Thousands across India are outraged after the government ordered social media platform Twitter to remove posts critical of its handling of the virus.
A Twitter spokesperson confirmed it had blocked some material from being viewed in India.
The country faces a massive surge in cases, with many of its hospitals facing an oxygen shortage.
One Twitter user accused the government of "finding it easier to take down tweets than ensure oxygen supplies".
India recorded 352,991 new infections on Monday and 2,812 deaths - the highest single-day spike so far.
'A humanitarian disaster'
The government made an emergency order to censor the tweets, Twitter revealed on Lumen, a database that keeps track of global government orders around online content.
Twitter did not specify which content it had taken down but media reports say it includes a tweet from a politician in West Bengal holding Prime Minister Narendra Modi directly responsible for Covid deaths, and from an actor criticising Mr Modi for holding political rallies while the virus raged.
Twitter said it reviewed content when it received a "valid legal request" - in this case, the Indian government is said to have cited the Information Technology Act 2000.
"If it is determined to be illegal in a particular jurisdiction, but not in violation of the Twitter Rules, we may withhold access to the content in India only," the platform said.
An Indian official said the material in question was misleading or could spark panic.
"We cannot allow fake news that harms the country," BJP national spokesperson Gopal Agarwal told the BBC.
The crisis was being worsened by fake news, he explained, pointing out that social media content had to be in line with the rule of law.
An official of the Minister of Electronics and IT had earlier told The Hindu newspaper that it was "necessary to take action against those who are misusing social media... for unethical purposes."
But on social media, many criticised the government for focusing on "censorship" while the country was in the midst of a "humanitarian disaster".
The whole India is petrified, citizens are searching for emergency help, coordinating life support & trying to keep the government accountable, but the GOI, instead of saving lives, is bringing social media censorship. Condemnable! https://t.co/DT43bWltHa— Amal Chandra (@ens_socialis) April 25, 2021
Because you know it’s easier to take down tweets than it is to ensure oxygen supplies.— Aftab Alam (@aftabistan) April 25, 2021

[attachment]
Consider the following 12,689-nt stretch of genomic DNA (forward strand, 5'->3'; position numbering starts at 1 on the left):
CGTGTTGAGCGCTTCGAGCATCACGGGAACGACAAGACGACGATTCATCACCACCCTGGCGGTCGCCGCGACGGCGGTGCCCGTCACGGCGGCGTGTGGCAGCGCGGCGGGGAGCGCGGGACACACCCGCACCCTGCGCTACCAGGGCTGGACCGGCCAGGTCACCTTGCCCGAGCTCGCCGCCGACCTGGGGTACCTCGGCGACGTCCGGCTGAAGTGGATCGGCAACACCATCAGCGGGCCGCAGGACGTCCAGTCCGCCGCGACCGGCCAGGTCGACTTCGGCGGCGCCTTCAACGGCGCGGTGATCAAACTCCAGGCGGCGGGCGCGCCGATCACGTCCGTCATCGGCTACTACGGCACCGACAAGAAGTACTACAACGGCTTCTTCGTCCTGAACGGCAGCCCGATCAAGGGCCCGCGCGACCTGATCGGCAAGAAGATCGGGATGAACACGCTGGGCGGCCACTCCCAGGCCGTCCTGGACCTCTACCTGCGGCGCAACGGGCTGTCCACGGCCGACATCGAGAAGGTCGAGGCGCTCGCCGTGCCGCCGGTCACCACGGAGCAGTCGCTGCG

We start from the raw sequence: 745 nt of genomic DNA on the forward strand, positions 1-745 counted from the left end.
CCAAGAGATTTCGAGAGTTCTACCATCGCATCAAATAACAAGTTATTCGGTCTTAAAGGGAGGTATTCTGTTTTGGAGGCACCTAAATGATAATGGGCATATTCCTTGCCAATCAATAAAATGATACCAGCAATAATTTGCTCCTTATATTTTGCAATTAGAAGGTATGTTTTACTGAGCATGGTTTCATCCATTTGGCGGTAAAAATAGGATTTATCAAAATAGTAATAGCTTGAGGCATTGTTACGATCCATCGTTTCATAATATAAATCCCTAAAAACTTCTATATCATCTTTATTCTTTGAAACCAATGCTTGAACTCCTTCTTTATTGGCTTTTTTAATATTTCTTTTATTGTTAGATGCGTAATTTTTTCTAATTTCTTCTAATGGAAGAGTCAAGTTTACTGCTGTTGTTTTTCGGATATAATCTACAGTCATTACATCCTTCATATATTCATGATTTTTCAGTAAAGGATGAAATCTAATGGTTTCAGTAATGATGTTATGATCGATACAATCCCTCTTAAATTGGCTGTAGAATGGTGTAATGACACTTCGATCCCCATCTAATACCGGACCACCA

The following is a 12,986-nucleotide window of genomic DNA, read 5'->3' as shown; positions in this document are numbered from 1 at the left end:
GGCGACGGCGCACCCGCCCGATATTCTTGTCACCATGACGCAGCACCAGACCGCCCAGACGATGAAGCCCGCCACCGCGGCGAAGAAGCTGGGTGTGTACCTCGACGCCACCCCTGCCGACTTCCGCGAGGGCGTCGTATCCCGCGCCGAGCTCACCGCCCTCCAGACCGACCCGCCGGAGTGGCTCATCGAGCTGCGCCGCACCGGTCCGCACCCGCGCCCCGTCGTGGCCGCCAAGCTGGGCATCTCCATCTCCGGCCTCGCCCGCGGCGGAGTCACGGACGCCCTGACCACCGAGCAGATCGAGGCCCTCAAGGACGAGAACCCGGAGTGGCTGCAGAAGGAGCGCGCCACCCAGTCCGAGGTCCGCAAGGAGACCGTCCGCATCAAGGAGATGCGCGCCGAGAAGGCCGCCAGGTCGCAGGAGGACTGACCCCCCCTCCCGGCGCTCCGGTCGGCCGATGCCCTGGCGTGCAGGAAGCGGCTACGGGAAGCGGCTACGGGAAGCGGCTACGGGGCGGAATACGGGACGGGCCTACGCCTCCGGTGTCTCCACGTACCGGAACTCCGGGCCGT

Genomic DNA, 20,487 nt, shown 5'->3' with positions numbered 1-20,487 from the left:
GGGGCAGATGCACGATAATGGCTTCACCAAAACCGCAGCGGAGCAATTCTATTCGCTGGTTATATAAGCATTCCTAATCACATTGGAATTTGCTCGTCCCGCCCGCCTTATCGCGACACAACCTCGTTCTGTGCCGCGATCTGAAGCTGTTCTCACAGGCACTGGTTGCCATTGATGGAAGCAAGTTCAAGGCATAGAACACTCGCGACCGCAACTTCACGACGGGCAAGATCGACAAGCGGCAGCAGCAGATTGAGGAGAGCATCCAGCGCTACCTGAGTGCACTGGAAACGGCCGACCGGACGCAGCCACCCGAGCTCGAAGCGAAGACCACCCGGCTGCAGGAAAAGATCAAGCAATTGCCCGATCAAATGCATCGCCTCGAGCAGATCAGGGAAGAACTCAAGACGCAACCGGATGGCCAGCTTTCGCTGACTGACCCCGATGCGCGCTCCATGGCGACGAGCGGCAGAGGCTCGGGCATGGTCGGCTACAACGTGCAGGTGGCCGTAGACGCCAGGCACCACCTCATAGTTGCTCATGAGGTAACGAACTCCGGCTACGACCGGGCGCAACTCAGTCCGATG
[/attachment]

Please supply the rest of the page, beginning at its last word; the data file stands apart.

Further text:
Via Shuddhabrata Sengupta
"On the Centre's request, Twitter takes down 52 tweets criticising India's handling of the pandemic"
New mask launched by the System. pic.twitter.com/d86t14kwsQ— Kajol Srinivasan (@LOLrakshak) April 25, 2021
Many online also criticised Twitter for complying with the order, calling them "complicit".
@jack @Twitter I u/s that certain tweets need to be censored for inciting / spreading hatred, but the tweets by handles banned by @TwitterIndia are showing the state of governance in India. Banking them is a cover up & your firm is seen as being complicit. https://t.co/CXEWEnCC80— Sanjeev Hariharan (@sanjeevh) April 26, 2021
India is in the middle of a humanitarian disaster and Twitter preventing that from being shared is a moral failure https://t.co/gpn531ew0I— nilay patel (@reckless) April 24, 2021
Twitter has been overrun by reports of people falling sick, needing oxygen and beds. It has in the past been criticised for bowing to pressure from the Indian government.
In February, the platform blocked more than 500 accounts linked to ongoing farmer protests against agricultural reforms after the government issued a legal notice. If Twitter had not complied, it could have meant jail time for Twitter's employees in India.
Earlier this year, the Indian government believed it had beaten the virus. New cases had fallen to 11,000 by mid-February, vaccines were being exported and in March the health minister said India was "in the endgame" of the pandemic.
However, since then an increase in cases has been driven by the emergence of new variants, as well as mass gatherings, such as the Kumbh Mela festival, which drew millions of pilgrims earlier this month.
Mr Modi has faced increased criticism for lifting restrictions and resuming large gatherings.
On Sunday, the prime minister said the second wave was a storm that had "shaken the nation" but that a "positive approach" was key to fighting the pandemic.